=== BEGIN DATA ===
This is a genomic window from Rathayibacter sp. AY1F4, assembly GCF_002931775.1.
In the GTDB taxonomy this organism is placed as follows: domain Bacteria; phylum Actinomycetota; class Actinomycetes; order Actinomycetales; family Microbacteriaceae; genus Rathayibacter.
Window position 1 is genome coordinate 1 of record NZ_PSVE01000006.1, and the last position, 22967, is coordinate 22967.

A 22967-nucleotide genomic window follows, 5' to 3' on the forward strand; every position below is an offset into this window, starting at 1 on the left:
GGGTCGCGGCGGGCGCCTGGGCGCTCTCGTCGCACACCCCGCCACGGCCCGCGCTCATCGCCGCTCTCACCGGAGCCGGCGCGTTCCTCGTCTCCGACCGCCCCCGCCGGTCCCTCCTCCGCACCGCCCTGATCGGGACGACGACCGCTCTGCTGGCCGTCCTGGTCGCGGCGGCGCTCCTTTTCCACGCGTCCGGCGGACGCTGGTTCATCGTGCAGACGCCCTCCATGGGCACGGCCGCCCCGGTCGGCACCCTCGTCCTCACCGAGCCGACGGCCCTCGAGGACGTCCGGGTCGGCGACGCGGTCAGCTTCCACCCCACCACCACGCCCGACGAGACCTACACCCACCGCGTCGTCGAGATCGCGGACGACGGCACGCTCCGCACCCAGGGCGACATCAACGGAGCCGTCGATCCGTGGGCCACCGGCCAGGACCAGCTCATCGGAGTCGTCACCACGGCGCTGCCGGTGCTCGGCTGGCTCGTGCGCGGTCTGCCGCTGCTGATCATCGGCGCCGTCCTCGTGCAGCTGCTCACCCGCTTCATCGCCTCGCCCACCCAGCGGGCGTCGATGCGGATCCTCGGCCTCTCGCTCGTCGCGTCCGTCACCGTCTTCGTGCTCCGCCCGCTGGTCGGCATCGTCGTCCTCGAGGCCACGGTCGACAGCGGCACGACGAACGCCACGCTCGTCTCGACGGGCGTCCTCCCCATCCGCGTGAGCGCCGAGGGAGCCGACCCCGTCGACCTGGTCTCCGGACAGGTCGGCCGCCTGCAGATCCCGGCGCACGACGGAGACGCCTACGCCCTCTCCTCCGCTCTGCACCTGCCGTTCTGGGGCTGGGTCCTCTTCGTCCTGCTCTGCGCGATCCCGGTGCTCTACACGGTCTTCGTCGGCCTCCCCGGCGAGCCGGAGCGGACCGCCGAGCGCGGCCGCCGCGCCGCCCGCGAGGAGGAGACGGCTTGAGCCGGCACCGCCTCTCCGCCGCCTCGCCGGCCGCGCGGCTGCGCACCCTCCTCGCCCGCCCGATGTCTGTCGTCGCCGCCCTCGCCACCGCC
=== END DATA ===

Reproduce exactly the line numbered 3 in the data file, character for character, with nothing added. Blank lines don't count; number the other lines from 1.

Window position 1 is genome coordinate 1 of record NZ_PSVE01000006.1, and the last position, 22967, is coordinate 22967.